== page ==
These include dairy, gluten, and sugar.
I’ll be honest with you: the odds of having acne + breakouts are scientifically higher if you eat dairy. Conventional dairy products can cause an increase in the hormone insulin-like growth factor 1 (or IGF1 for short) which plays a role in our sebum production, resulting in blemishes and acne once insulin levels are thrown out of balance – like if you’re eating a fair bit of dairy, or opting for non-organic products, for example. In fact, that increase? We’re talking a 10-20% rise in hormones – a direct flow-on effect of the antibiotics and hormones (which can also wreak havoc with your body’s own hormone levels on their own, by the way) added to non-organic, conventional dairy products.
Oh, and our ability to absorb and process the comedogenic (aka breakout causing) components of dairy actually seem to increase when skimmed.
Gluten makes up a group of proteins found in various cereal grains, including wheat, barley and rye. Gluten sensitivities and allergies – which can be quite tricky to diagnose – can cause digestive damage (impairing our ability to absorb skin-loving nutrients), inflammation (aggravating already-upset skin, and speeding up the ageing process), and compromised immunity (allowing the allergic response to take hold and present itself as a skin complaint, and increasing breakout healing time).
Gluten sensitivities have been linked to advanced ageing and skin redness, and there is also a strong link between coeliac disease and psoriasis (which is a tricky skin condition that a gluten-free diet might just help work wonders for).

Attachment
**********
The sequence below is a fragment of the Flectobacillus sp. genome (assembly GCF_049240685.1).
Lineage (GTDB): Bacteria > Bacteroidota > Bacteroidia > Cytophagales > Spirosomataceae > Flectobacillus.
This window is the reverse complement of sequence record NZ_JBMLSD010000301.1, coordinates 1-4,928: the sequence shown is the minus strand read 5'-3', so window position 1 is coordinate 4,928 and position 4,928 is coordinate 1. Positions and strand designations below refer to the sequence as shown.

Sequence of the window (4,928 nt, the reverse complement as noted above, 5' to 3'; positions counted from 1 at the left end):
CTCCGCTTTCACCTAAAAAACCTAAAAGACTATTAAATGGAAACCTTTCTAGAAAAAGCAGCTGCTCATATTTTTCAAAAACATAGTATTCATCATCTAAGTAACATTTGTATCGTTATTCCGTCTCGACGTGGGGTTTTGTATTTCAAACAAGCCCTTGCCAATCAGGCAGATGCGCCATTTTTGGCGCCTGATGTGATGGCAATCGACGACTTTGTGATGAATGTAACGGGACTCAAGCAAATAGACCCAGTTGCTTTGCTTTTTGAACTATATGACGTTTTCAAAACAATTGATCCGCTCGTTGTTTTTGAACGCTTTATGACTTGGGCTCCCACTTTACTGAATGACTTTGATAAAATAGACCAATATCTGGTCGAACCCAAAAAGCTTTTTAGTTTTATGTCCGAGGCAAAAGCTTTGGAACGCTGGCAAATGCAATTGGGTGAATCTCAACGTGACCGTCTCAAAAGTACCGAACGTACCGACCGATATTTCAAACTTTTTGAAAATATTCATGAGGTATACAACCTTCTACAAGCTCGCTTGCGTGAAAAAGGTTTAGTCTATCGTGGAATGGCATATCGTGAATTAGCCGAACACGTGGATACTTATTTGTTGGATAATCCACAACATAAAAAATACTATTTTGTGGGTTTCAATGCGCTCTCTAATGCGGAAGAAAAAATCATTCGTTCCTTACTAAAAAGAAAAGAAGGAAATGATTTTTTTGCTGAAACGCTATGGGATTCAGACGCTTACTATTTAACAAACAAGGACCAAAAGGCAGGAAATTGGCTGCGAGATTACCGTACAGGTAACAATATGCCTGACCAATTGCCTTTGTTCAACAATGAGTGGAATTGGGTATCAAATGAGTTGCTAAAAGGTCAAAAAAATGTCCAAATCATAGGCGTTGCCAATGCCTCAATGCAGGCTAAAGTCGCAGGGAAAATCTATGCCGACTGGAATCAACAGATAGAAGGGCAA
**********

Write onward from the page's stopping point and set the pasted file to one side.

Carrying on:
Whether it’s breakouts you’re battling, or age spots, or wrinkles, or cellulite, or just generally…dull skin – yep, you can thank sugar for that. That delicious, dangerous, addictive white stuff creates the perfect skin-storm in our bodies: it works to break down collagen whilst creating acidity and inflammation in the body. And, as if that wasn’t bad enough, it also robs once-healthy skin of vital nutrients and of hydration, preventing anti-ageing hormones from doing their thang.
Foods high in refined sugar (and therefore very low in skin-loving nutrients) can also wreak havoc by battering our blood sugar levels: as our insulin levels soar upon the wings of white, refined sugar, our secretion of androgens (male sex hormones) and sebum soar too. And so: hello, breakouts!
I also recommend opting for a low GI – or glycaemic index – diet.
The glycemic index, or GI, ranks carbohydrates according to their effect on blood sugar levels. If a carbohydrate has a low GI (like beans and lentils), it will prompt a slower rise in blood sugar levels than a high GI (think potatoes, white bread, and white rice) food. High GI foods on the other hand lead to elevated insulin levels, which can do two things: stimulate androgen secretion, and increase sebum production. Both? Yeah, they can result in acne by messing with our keratinocytes.
A low glycaemic load diet has been proven by several studies to reduce the intensity and recovery time for acne. And, further, a high glycaemic load diet has been found to actually exacerbate (or worsen) acne.
What do breakouts on different areas of the face/body mean? e.g T-zone, breasts, jaw, chin or back etc (before period vs after period)
Great question! There are a few different ways of looking at the skin and the locations of breakouts, and what that means – they use face mapping in Traditional Chinese Medicine, for example, to analyse both physical and emotional health.
From my experience in clinic, I’ve found the following to be a great guide:
- Breakouts on the forehead indicate to me that my client and I need to get to work on a bit of a dietary overhaul! Ensuring that they are drinking enough pure, filtered water, that they’re getting enough fresh fruit + veg and protein in (I recommend protein – whether it be meat, chicken, oily fish, eggs, or plant proteins like beans, lentils, nuts + seeds – with every meal and snack), and that they’re not overindulging on sugary, glutenous, or dairy-laden foods (ice-cream is a big one for this area!).